Round-Down: The Hogarth Series Will Reinvent Shakespeare’s Works As Novels


Jeanette Winterson’s novel The Gap of Time, released only one week ago, is the first book launched of a larger series, called The Hogarth Shakespeare. The series, from the revered Vintage Books, plans to do the very exciting and almost unthinkable: reimagine Shakespeare’s classic plays as novels penned by some of today’s finest modern writers. The Hogarth Shakespeare series’s press release speaks to the larger mission of the project, noting that “these new versions will be true to the spirit of the original dramas and their popular appeal, while giving authors an exciting opportunity to reinvent these seminal works of English literature.” Winterson’s The Gap of Time takes its cue from Shakespeare’s beloved and strange The Winter’s Tale.

Other writers contracted to contribute books to the series include Pulitzer-Prize–winner Anne Tyler, who will adapt The Taming of the Shrew, and Margaret Atwood, who will adapt The Tempest. View a full list of the forthcoming titles here.

The project will explore and reveal the universality of Shakespeare’s enduring and compelling works–less “updates” to the originals than reinventions of the classics. What I am most looking forward to seeing is how his characters breathe on the page anew: in different bodies, with different blood, in different times, but navigating much the same emotional and thematic terrain as in their origin stories.

The novels also have the fascinating potential of showing us the implicated offstage action and interiority of these people and their conflicts. There is, in some sense, no way to exit. The stories will of course look and feel valuably different–and Winterson’s The Gap of Time is historic, a nod to the four-hundredth anniversary of Shakespeare’s death, with which this series smartly coincides.

Winterson discussed Shakespeare’s enduring legacy in an article published on Vintage’s website, in anticipation of the book’s release, writing that “When people now say Shakespeare’s difficult, we shouldn’t read Shakespeare, it’s crazy, because all you need to do is immerse yourself in those plays and a whole new world begins to open up for you. It’s never a waste of time.”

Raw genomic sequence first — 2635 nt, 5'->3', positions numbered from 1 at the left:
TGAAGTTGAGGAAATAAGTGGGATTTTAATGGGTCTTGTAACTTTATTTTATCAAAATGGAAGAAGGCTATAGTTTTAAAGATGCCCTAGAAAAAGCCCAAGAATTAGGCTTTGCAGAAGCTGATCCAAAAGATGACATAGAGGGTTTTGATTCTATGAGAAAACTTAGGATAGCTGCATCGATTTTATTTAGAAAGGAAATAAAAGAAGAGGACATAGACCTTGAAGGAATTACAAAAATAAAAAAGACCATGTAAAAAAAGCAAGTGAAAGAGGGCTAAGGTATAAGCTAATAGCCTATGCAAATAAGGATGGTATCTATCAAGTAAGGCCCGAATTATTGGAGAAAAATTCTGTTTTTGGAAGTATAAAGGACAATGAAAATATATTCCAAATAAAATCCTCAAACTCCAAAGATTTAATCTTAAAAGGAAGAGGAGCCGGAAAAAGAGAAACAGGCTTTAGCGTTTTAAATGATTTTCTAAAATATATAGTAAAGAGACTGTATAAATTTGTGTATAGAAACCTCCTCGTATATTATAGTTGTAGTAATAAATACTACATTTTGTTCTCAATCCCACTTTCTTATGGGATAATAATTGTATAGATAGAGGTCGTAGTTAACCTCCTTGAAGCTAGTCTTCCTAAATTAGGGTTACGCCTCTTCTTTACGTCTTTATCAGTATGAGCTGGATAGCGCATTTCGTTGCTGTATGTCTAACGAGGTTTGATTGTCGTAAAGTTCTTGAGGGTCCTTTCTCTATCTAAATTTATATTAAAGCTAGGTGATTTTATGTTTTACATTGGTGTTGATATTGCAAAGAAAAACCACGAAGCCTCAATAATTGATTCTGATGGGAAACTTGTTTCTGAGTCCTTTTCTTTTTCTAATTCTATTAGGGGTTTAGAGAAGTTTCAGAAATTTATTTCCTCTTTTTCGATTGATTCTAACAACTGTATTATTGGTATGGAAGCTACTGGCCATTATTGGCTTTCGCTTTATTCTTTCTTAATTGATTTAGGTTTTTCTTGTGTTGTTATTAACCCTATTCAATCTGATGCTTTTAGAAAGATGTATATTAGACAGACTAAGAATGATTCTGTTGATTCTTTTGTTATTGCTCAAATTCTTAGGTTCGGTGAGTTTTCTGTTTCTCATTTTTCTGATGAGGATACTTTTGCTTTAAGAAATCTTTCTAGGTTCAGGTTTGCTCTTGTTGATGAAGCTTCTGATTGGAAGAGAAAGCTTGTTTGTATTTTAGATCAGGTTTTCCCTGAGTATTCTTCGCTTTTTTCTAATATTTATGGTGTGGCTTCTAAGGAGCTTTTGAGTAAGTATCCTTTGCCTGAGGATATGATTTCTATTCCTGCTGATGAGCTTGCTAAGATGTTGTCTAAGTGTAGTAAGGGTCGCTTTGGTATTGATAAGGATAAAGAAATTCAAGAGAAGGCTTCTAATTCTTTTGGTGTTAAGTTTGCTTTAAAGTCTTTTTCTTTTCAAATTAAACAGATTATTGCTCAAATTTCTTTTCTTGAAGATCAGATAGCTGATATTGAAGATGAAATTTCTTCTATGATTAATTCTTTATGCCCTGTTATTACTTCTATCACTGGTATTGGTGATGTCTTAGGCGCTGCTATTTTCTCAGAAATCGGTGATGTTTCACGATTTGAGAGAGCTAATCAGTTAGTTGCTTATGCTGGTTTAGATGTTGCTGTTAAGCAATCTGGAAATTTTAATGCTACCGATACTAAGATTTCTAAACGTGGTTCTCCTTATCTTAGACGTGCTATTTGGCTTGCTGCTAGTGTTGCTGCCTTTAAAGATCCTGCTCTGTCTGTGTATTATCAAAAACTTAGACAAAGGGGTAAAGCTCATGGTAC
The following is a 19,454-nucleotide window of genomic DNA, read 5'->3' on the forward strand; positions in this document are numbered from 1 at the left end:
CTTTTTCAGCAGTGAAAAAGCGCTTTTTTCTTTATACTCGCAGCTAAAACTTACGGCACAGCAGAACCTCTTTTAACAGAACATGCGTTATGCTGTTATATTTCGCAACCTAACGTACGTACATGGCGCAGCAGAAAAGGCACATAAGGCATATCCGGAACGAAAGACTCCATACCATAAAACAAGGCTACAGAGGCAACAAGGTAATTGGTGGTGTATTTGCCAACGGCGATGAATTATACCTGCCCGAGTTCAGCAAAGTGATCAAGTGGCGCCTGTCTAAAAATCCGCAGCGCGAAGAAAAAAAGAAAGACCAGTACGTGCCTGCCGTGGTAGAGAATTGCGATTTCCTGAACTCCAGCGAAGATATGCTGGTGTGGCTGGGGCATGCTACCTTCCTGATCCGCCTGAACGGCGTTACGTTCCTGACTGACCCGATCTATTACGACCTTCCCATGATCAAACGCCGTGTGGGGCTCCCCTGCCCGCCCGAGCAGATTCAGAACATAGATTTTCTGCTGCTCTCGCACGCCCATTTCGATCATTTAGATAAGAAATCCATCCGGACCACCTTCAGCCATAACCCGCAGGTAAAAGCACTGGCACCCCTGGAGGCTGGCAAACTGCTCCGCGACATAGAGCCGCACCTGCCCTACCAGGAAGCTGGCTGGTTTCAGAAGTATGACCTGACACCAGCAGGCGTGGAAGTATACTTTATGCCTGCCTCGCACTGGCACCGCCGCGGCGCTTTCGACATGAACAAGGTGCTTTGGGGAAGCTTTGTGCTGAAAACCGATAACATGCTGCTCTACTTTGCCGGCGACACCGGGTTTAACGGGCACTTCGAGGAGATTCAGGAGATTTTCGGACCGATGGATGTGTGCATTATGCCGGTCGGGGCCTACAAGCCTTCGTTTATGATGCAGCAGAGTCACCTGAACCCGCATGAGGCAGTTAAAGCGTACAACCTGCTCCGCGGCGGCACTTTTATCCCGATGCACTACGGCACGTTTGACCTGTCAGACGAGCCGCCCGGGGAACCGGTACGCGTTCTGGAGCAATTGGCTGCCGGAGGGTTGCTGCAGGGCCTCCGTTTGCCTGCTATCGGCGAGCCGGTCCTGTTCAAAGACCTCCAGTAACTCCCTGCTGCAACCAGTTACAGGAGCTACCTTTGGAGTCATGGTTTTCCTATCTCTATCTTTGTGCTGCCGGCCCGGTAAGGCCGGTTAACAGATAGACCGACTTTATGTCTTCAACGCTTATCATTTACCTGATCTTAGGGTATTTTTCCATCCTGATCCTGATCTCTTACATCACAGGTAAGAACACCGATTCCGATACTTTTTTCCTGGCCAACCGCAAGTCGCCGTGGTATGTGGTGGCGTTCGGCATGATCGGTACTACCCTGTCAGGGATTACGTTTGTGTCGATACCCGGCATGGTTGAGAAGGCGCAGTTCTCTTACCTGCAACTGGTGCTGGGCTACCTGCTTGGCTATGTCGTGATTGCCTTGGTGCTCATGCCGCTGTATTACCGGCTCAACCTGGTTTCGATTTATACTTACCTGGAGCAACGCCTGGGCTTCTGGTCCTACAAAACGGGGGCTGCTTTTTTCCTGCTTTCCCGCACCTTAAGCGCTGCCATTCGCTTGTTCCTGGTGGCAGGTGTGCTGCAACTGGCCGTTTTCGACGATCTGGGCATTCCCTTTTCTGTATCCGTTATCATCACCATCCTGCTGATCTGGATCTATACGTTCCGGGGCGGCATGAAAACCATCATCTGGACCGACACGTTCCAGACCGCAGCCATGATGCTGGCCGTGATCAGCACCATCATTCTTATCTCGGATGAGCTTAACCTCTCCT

Now it seems there is another way to read Shakespeare, to enjoy his legacy as it moves into a larger legacy of great writers and great writing being made today. To purchase your copy of The Gap in Time, click here.

Literary Enemies: Gabriel García Márquez vs. Alejandro Zambra

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Literary Enemies: Gabriel García Márquez vs. Alejandro Zambra

Disclaimer: García Márquez has no enemies but the F.B.I.

A few weeks ago I went to a panel at the National Book Festival that featured Alejandro Zambra, a Chilean writer I like a lot.[1] (Yes, I started reading him because of the James Wood piece about him in The New Yorker; yes, I recommend that you do the same.) The panel had initially been conceived as a tribute to Juan Rulfo, whose novel Pedro Páramo turns sixty this year, but the Rulfo family did not comply in some way that was left vague but definitely involved money, and so instead the panel was about Time.

No one knew what to make of this, including the authors. They made a lot of comments about Rulfo anyway, and talked about history and archives and such. They did the best they could. I spent most of the time trying to make eye contact with Zambra in order to tell him telepathically that his newly translated book, My Documents, is one of the best story collections I’ve read all year, but I don’t think he got the message. He was too busy fending off questions about Gabriel García Márquez.